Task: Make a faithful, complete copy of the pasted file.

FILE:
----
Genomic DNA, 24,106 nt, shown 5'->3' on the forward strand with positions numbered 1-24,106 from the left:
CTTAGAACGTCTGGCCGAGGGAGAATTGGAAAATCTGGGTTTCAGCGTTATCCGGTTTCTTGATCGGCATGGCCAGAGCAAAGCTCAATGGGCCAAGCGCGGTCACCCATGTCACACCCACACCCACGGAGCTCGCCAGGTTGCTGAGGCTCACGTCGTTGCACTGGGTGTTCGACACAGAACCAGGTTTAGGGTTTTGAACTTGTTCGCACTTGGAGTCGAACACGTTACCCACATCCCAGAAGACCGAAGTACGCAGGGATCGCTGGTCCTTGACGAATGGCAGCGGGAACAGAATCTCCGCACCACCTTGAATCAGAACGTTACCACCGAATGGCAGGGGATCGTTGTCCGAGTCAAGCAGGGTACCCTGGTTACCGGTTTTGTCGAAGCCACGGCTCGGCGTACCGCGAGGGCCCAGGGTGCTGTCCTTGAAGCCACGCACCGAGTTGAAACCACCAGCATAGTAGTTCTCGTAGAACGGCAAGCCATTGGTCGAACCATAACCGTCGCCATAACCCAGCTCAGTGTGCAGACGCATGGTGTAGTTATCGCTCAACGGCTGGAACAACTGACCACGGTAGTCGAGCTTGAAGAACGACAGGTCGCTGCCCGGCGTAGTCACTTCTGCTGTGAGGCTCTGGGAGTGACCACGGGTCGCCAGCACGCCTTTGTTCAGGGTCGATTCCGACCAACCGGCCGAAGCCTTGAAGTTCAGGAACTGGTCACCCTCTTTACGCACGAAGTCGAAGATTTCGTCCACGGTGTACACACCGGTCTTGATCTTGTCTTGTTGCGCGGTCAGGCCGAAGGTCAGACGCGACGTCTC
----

Genomic DNA, 24,106 nt, shown 5'->3' on the forward strand with positions numbered 1-24,106 from the left:
CTTAGAACGTCTGGCCGAGGGAGAATTGGAAAATCTGGGTTTCAGCGTTATCCGGTTTCTTGATCGGCATGGCCAGAGCAAAGCTCAATGGGCCAAGCGCGGTCACCCATGTCACACCCACACCCACGGAGCTCGCCAGGTTGCTGAGGCTCACGTCGTTGCACTGGGTGTTCGACACAGAACCAGGTTTAGGGTTTTGAACTTGTTCGCACTTGGAGTCGAACACGTTACCCACATCCCAGAAGACCGAAGTACGCAGGGATCGCTGGTCCTTGACGAATGGCAGCGGGAACAGAATCTCCGCACCACCTTGAATCAGAACGTTACCACCGAATGGCAGGGGATCGTTGTCCGAGTCAAGCAGGGTACCCTGGTTACCGGTTTTGTCGAAGCCACGGCTCGGCGTACCGCGAGGGCCCAGGGTGCTGTCCTTGAAGCCACGCACCGAGTTGAAACCACCAGCATAGTAGTTCTCGTAGAACGGCAAGCCATTGGTCGAACCATAACCGTCGCCATAACCCAGCTCAGTGTGCAGACGCATGGTGTAGTTATCGCTCAACGGCTGGAACAACTGACCACGGTAGTCGAGCTTGAAGAACGACAGGTCGCTGCCCGGCGTAGTCACTTCTGCTGTGAGGCTCTGGGAGTGACCACGGGTCGCCAGCACGCCTTTGTTCAGGGTCGATTCCGACCAACCGGCCGAAGCCTTGAAGTTCAGGAACTGGTCACCCTCTTTACGCACGAAGTCGAAGATTTCGTCCACGGTGTACACACCGGTCTTGATCTTGTCTTGTTGCGCGGTCAGGCCGAAGGTCAGACGCGACGTCTC